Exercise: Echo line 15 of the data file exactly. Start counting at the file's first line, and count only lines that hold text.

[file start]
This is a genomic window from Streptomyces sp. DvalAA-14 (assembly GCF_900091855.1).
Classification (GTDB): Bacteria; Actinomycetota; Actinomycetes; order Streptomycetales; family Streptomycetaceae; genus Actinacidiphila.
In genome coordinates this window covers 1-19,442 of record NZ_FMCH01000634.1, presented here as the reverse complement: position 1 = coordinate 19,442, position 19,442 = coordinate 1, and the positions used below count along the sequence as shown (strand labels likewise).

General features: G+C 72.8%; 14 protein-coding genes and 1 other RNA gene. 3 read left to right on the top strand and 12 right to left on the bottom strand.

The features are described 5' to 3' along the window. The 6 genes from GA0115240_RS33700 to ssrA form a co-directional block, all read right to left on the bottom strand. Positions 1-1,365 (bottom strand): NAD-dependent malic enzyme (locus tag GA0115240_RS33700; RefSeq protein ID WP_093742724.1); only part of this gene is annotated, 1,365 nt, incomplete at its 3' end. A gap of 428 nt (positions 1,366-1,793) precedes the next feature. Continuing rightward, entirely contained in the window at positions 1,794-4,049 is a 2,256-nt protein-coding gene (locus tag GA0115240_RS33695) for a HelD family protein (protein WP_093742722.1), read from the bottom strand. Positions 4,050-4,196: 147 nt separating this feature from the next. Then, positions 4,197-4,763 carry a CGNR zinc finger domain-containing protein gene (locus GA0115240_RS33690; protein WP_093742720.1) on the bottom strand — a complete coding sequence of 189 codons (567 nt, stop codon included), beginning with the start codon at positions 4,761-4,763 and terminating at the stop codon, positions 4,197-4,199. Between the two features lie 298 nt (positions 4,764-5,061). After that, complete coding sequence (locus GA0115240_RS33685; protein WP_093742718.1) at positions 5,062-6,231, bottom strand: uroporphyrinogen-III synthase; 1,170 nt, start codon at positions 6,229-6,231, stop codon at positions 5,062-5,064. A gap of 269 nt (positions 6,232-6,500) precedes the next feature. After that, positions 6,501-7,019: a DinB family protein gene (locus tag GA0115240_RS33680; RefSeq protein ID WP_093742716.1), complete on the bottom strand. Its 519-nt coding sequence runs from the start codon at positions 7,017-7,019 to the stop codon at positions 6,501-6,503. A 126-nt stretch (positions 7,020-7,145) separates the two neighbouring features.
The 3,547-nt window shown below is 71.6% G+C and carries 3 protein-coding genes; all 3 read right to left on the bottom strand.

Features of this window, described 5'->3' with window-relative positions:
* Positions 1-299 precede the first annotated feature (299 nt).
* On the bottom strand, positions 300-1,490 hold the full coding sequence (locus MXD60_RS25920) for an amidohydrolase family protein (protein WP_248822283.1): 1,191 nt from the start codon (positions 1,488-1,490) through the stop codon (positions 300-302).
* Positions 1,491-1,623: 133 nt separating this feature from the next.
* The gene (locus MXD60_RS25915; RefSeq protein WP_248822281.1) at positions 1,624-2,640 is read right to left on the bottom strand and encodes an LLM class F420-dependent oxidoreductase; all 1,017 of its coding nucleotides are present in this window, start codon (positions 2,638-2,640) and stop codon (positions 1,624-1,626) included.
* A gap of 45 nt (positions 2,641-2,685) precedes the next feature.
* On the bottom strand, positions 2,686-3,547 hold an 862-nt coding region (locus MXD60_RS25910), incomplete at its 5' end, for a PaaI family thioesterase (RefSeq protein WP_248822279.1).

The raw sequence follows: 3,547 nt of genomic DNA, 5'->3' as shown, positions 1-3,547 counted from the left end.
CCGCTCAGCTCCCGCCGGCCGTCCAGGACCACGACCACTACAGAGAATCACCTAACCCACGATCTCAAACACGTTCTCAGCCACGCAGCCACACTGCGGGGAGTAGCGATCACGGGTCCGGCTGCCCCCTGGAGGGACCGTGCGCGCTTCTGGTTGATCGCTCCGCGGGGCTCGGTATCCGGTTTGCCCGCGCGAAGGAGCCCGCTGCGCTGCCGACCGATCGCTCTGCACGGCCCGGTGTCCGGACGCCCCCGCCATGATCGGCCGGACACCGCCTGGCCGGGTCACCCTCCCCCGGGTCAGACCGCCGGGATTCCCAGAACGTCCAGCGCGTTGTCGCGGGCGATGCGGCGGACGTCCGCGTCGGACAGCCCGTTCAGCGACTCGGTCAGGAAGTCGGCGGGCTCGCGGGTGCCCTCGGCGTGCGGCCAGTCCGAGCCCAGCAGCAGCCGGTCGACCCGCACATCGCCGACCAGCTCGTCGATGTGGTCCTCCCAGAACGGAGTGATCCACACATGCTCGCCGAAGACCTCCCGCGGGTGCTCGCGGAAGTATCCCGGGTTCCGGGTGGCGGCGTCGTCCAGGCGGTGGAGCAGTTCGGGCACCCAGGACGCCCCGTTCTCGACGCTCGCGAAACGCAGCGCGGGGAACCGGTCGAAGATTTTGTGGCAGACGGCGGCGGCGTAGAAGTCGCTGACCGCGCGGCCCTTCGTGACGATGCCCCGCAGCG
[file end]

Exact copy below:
CCGCTCAGCTCCCGCCGGCCGTCCAGGACCACGACCACTACAGAGAATCACCTAACCCACGATCTCAAACACGTTCTCAGCCACGCAGCCACACTGCGGGGAGTAGCGATCACGGGTCCGGCTGCCCCCTGGAGGGACCGTGCGCGCTTCTGGTTGATCGCTCCGCGGGGCTCGGTATCCGGTTTGCCCGCGCGAAGGAGCCCGCTGCGCTGCCGACCGATCGCTCTGCACGGCCCGGTGTCCGGACGCCCCCGCCATGATCGGCCGGACACCGCCTGGCCGGGTCACCCTCCCCCGGGTCAGACCGCCGGGATTCCCAGAACGTCCAGCGCGTTGTCGCGGGCGATGCGGCGGACGTCCGCGTCGGACAGCCCGTTCAGCGACTCGGTCAGGAAGTCGGCGGGCTCGCGGGTGCCCTCGGCGTGCGGCCAGTCCGAGCCCAGCAGCAGCCGGTCGACCCGCACATCGCCGACCAGCTCGTCGATGTGGTCCTCCCAGAACGGAGTGATCCACACATGCTCGCCGAAGACCTCCCGCGGGTGCTCGCGGAAGTATCCCGGGTTCCGGGTGGCGGCGTCGTCCAGGCGGTGGAGCAGTTCGGGCACCCAGGACGCCCCGTTCTCGACGCTCGCGAAACGCAGCGCGGGGAACCGGTCGAAGATTTTGTGGCAGACGGCGGCGGCGTAGAAGTCGCTGACCGCGCGGCCCTTCGTGACGATGCCCCGCAGCG